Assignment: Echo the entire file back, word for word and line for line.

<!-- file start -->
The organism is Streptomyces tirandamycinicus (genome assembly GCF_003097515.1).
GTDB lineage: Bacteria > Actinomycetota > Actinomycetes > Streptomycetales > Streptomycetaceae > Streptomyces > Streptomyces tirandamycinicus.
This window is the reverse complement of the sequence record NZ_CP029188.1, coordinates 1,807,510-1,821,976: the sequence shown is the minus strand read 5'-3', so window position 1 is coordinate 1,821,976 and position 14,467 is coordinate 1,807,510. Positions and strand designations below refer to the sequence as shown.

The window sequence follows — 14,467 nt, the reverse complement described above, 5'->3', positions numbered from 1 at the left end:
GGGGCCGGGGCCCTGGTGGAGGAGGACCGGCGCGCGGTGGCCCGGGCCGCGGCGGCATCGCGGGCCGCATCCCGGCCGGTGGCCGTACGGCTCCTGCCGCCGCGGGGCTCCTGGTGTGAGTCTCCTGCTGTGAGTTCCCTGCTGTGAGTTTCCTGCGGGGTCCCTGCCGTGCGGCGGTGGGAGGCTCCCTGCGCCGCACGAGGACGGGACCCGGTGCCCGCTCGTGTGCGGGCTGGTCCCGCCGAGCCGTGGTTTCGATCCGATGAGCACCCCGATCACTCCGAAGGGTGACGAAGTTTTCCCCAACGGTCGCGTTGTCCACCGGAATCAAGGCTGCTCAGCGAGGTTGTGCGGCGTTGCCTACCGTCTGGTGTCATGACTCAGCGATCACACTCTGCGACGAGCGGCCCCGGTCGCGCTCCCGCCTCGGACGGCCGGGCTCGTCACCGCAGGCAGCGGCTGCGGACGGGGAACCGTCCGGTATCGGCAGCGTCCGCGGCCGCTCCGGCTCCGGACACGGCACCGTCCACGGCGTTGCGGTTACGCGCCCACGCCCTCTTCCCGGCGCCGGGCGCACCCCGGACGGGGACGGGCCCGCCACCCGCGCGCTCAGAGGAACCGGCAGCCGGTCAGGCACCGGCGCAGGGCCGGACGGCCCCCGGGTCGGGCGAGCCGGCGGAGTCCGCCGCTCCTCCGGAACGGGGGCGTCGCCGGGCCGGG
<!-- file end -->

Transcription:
The organism is Streptomyces tirandamycinicus (genome assembly GCF_003097515.1).
GTDB lineage: Bacteria > Actinomycetota > Actinomycetes > Streptomycetales > Streptomycetaceae > Streptomyces > Streptomyces tirandamycinicus.
This window is the reverse complement of the sequence record NZ_CP029188.1, coordinates 1,807,510-1,821,976: the sequence shown is the minus strand read 5'-3', so window position 1 is coordinate 1,821,976 and position 14,467 is coordinate 1,807,510. Positions and strand designations below refer to the sequence as shown.

The window sequence follows — 14,467 nt, the reverse complement described above, 5'->3', positions numbered from 1 at the left end:
GGGGCCGGGGCCCTGGTGGAGGAGGACCGGCGCGCGGTGGCCCGGGCCGCGGCGGCATCGCGGGCCGCATCCCGGCCGGTGGCCGTACGGCTCCTGCCGCCGCGGGGCTCCTGGTGTGAGTCTCCTGCTGTGAGTTCCCTGCTGTGAGTTTCCTGCGGGGTCCCTGCCGTGCGGCGGTGGGAGGCTCCCTGCGCCGCACGAGGACGGGACCCGGTGCCCGCTCGTGTGCGGGCTGGTCCCGCCGAGCCGTGGTTTCGATCCGATGAGCACCCCGATCACTCCGAAGGGTGACGAAGTTTTCCCCAACGGTCGCGTTGTCCACCGGAATCAAGGCTGCTCAGCGAGGTTGTGCGGCGTTGCCTACCGTCTGGTGTCATGACTCAGCGATCACACTCTGCGACGAGCGGCCCCGGTCGCGCTCCCGCCTCGGACGGCCGGGCTCGTCACCGCAGGCAGCGGCTGCGGACGGGGAACCGTCCGGTATCGGCAGCGTCCGCGGCCGCTCCGGCTCCGGACACGGCACCGTCCACGGCGTTGCGGTTACGCGCCCACGCCCTCTTCCCGGCGCCGGGCGCACCCCGGACGGGGACGGGCCCGCCACCCGCGCGCTCAGAGGAACCGGCAGCCGGTCAGGCACCGGCGCAGGGCCGGACGGCCCCCGGGTCGGGCGAGCCGGCGGAGTCCGCCGCTCCTCCGGAACGGGGGCGTCGCCGGGCCGGG